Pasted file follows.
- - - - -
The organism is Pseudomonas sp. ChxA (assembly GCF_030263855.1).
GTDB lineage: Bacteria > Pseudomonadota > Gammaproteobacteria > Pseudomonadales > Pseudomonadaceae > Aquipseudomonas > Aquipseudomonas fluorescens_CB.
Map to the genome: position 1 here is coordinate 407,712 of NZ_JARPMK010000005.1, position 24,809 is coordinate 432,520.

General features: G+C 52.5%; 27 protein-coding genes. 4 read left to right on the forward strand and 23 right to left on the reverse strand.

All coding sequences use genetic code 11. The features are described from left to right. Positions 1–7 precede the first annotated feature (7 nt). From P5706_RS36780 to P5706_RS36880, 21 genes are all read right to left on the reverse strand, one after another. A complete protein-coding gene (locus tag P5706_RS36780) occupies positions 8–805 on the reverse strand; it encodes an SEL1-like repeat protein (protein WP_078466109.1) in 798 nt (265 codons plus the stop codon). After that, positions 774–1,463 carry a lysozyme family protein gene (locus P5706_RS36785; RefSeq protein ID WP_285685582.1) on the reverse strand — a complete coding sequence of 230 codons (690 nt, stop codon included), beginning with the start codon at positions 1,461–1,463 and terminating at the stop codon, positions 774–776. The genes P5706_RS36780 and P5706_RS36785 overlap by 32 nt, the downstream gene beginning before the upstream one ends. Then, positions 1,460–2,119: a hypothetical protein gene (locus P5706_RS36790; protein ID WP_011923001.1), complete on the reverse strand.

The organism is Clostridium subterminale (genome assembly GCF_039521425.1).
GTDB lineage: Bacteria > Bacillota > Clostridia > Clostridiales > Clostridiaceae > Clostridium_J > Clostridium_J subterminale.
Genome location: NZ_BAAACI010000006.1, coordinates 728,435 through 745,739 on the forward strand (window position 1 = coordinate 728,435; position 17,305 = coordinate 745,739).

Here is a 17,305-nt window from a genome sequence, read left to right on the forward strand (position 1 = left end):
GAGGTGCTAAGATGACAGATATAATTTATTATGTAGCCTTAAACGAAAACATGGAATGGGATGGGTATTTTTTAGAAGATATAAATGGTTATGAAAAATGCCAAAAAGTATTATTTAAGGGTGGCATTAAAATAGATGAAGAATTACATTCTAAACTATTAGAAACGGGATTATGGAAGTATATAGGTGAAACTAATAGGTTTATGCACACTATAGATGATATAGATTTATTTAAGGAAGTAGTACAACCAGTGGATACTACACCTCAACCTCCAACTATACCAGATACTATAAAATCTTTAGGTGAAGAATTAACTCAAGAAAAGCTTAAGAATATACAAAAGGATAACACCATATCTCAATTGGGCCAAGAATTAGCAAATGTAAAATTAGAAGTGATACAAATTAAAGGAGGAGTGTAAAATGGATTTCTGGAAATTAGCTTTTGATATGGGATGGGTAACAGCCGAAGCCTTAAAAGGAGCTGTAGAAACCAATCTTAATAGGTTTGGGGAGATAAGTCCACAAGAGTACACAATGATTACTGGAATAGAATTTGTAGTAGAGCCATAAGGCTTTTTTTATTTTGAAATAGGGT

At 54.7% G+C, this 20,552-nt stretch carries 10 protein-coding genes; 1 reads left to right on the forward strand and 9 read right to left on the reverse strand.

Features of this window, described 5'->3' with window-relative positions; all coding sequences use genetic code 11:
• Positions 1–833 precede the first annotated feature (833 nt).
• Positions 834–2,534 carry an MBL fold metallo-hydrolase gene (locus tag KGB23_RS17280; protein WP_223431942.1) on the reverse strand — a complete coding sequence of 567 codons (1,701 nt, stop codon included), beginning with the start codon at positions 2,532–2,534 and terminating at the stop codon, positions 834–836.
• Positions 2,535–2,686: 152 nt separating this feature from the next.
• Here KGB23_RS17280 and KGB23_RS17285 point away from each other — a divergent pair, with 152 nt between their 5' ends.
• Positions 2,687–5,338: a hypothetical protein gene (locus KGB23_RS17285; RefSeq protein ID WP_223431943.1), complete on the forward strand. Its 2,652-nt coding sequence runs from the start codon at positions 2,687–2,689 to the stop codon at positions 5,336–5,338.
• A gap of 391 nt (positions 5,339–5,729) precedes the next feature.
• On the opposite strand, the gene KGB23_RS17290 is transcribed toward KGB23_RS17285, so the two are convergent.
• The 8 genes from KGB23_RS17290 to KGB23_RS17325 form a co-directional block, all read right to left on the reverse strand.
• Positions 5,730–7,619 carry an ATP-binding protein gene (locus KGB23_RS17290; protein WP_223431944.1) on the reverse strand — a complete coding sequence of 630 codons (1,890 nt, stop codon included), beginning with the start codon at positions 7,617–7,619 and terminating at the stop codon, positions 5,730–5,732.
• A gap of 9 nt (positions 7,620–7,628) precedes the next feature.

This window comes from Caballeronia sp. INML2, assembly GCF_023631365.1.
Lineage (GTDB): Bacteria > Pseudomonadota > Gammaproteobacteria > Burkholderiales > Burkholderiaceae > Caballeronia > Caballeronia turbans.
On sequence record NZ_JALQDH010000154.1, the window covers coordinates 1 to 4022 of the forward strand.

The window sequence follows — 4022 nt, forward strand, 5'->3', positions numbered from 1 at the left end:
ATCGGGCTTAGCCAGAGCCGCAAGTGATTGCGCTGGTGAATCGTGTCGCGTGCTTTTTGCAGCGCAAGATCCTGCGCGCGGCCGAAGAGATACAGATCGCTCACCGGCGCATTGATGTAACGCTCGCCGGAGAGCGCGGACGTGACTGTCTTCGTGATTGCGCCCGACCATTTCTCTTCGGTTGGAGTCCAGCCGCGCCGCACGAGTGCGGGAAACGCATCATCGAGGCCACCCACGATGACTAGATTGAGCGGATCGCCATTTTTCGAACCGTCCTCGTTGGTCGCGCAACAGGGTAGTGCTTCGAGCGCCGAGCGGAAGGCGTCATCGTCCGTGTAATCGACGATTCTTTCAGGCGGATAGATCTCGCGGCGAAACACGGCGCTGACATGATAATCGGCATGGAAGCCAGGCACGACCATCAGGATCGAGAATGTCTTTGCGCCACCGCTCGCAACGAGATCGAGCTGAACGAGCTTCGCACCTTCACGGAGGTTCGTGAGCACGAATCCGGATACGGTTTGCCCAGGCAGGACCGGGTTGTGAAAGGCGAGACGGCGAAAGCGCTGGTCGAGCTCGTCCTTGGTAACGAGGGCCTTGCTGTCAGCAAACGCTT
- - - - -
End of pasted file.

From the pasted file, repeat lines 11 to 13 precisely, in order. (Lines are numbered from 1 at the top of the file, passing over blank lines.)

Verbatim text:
At 54.7% G+C, this 20,552-nt stretch carries 10 protein-coding genes; 1 reads left to right on the forward strand and 9 read right to left on the reverse strand.

Features of this window, described 5'->3' with window-relative positions; all coding sequences use genetic code 11:
• Positions 1–833 precede the first annotated feature (833 nt).